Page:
Green Roofs : A Soil Layer Of Absorbent Materials On The Roof

912 WordsNov 24, 20154 Pages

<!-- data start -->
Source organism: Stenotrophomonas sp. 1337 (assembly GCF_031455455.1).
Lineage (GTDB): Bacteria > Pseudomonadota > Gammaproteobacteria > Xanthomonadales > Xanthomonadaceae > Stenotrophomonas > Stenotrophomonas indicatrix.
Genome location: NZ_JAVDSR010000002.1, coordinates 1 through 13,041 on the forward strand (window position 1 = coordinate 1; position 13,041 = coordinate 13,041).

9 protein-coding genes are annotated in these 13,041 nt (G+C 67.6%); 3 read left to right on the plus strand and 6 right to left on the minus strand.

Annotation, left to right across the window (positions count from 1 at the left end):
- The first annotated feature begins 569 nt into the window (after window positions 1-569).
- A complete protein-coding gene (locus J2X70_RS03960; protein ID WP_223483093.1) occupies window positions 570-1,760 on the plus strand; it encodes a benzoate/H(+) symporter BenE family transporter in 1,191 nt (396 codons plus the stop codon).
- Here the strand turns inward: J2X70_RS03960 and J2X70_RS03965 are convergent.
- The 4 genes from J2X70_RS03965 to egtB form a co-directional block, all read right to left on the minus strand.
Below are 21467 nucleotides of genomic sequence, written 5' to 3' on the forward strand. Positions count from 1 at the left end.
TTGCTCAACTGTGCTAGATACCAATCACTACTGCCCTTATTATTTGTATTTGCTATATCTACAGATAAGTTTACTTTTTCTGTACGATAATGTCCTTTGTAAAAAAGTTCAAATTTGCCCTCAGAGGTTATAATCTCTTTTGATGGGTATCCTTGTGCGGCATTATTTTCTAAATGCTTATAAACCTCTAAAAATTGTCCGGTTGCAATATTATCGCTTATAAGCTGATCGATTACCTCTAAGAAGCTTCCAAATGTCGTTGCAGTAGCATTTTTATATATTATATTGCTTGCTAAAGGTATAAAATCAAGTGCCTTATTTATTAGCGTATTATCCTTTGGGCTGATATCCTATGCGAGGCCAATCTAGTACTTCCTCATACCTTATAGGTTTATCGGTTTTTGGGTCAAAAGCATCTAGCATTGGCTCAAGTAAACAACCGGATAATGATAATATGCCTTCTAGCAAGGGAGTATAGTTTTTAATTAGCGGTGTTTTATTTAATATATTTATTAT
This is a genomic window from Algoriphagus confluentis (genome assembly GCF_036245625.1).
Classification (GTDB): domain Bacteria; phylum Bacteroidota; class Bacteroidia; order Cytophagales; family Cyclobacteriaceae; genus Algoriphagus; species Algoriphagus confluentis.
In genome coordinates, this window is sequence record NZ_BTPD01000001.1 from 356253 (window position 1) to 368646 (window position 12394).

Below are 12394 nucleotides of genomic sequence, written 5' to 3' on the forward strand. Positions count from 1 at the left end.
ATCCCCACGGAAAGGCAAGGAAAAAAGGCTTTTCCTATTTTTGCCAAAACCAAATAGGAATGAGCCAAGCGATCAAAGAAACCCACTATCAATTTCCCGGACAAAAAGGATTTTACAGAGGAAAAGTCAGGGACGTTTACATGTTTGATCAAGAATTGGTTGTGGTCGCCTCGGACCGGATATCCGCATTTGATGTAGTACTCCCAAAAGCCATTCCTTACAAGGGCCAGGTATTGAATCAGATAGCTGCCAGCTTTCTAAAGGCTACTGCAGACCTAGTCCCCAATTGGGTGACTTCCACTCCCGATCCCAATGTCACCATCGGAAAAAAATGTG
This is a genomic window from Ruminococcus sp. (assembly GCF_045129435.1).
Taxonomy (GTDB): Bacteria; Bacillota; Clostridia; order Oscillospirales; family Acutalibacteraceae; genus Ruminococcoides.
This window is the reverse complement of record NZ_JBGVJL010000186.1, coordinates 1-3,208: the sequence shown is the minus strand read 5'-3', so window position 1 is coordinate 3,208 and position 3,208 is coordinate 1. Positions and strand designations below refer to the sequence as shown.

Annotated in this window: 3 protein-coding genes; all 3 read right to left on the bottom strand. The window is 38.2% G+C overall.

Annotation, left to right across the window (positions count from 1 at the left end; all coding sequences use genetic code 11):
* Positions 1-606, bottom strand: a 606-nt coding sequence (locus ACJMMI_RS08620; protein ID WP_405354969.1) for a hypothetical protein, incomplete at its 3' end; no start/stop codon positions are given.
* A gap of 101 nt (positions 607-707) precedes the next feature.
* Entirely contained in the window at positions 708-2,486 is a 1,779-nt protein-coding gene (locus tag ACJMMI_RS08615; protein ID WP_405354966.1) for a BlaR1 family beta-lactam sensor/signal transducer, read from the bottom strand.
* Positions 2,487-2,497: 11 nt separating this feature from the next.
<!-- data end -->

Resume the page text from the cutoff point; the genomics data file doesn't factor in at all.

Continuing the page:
Green roofs are example of green infrastructure that provides storm management through layers of absorbent materials on the roof’s surface capable of holding water. These layers consist of some form of vegetation like grass, a growing medium that enables the vegetation to cultivate, a filtering layer that allows only water to pass through, a draining layer, a waterproof barrier that prevents water from going through the roof and the roof structure that is made from a material like concrete, wood or steel (City of Alexandria). Green rooftops absorb 15%-90% of runoff rainwater that comes in contact with the roof, and that large variation in absorbency is based on the vegetation and growing medium used (Lake Superior Streams). The type of vegetation selected ultimately depends on several factors, such as the climate, access to sunlight and the depth of the growing medium as shallow growing mediums (5cm) can only sustain plant species with short roots such as sedum while grasses, herbs and wildflowers can be sustained in medium-depth growing mediums (10cm) and columbines and asters can live in growing medium with deeper depths (15cm+ (Green Garage). The depth of the growing medium correlates with the vegetation that can be grown, as the roots of more absorbent plants tend to need more space. It is important to note that the soil used on green roofs is not the same type as ordinary soil found in the ground, but that it is instead engineered to have certain characteristics

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